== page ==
Update: February 25, 2023 at 1:40 PM
Microsoft confirmed that some devices running Windows 10 were offered an update to Windows 11 despite not being supported. The company has already resolved the issue but the solution can take up to 48 hours to make its way to all affected devices.
What you need to know
- Windows 11 is being offered to unsupported PCs that do not meet the minimum requirements of the operating system.
- Several posts mention upgrade prompts appearing on older PCs, including models up to ten years old.
- Following the prompts on an unsupported PC fails to install Windows 11, at least based on what we've seen online.
Windows 11 has a strict set of minimum requirements that preclude many older PCs, and some newer ones, from installing the OS. But a recent issue causes the operating system to be offered to unsupported PCs. The bug was flagged up by Twitter user @PhantomOfEarth and has also been discussed on Reddit.
Based on people's experiences that have been shared online, the prompts appear on PCs that fail to meet the minimum requirements of Windows 11 but following those prompts fails to install the upgrade.
"If you attempt to upgrade, you will still be met with an error that your PC does not meet the requirements," said Froggypwns, one of the moderators of the Windows 11 subreddit. That subreddit created a megathread for Windows 11 being offered to unsupported PCs because of how many reports had appeared.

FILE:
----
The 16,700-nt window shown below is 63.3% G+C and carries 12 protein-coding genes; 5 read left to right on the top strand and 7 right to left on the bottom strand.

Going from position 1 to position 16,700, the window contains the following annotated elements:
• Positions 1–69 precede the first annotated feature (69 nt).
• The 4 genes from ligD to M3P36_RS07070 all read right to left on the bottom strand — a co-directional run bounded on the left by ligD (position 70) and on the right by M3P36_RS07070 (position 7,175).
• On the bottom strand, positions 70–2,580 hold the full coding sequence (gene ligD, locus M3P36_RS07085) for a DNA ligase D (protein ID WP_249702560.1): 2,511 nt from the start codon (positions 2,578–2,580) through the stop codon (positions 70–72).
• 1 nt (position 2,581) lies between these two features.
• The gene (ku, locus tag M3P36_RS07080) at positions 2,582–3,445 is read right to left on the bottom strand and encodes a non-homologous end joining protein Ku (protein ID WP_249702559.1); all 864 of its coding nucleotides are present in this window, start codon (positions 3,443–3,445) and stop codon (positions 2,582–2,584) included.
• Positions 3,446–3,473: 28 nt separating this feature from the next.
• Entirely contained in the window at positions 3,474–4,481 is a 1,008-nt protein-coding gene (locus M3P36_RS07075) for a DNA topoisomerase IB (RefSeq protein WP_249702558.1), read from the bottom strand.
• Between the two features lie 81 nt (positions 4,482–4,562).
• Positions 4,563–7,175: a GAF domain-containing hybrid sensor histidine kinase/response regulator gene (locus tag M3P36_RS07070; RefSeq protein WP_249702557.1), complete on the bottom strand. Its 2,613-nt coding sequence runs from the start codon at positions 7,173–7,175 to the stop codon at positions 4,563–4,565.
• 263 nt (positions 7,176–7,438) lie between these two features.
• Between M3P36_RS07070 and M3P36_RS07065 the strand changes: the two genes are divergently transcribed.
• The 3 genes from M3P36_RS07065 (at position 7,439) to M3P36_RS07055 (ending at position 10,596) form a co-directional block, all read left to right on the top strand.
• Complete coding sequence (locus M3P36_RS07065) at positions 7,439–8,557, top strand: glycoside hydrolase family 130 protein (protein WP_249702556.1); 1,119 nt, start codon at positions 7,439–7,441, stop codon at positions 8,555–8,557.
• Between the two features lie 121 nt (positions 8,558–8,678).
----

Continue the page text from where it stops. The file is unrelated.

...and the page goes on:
A user known as motionbot said that their school computer was offered the update despite having 2GB of RAM, a 1.12 GHz CPU, DDR3, and "barely [being] able to run Windows 10."
This issue appears to be unintentional, rather than a push to get Windows 11 on older systems. Microsoft outlined the minimum requirements of Windows 11 when it announced the operating system. Despite pushback and criticism, Microsoft maintained the requirements, including TPM 2.0.
It is possible to upgrade an unsupported computer to Windows 11, though doing so could lead to compatibility issues.
We've reached out to Microsoft for comment on why unsupported PCs are being prompted to install Windows 11. We'll upgrade this article as more information becomes available.
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Sean Endicott brings nearly a decade of experience covering Microsoft and Windows news to Windows Central. He joined our team in 2017 as an app reviewer and now heads up our day-to-day news coverage. If you have a news tip or an app to review, hit him up at email@example.com.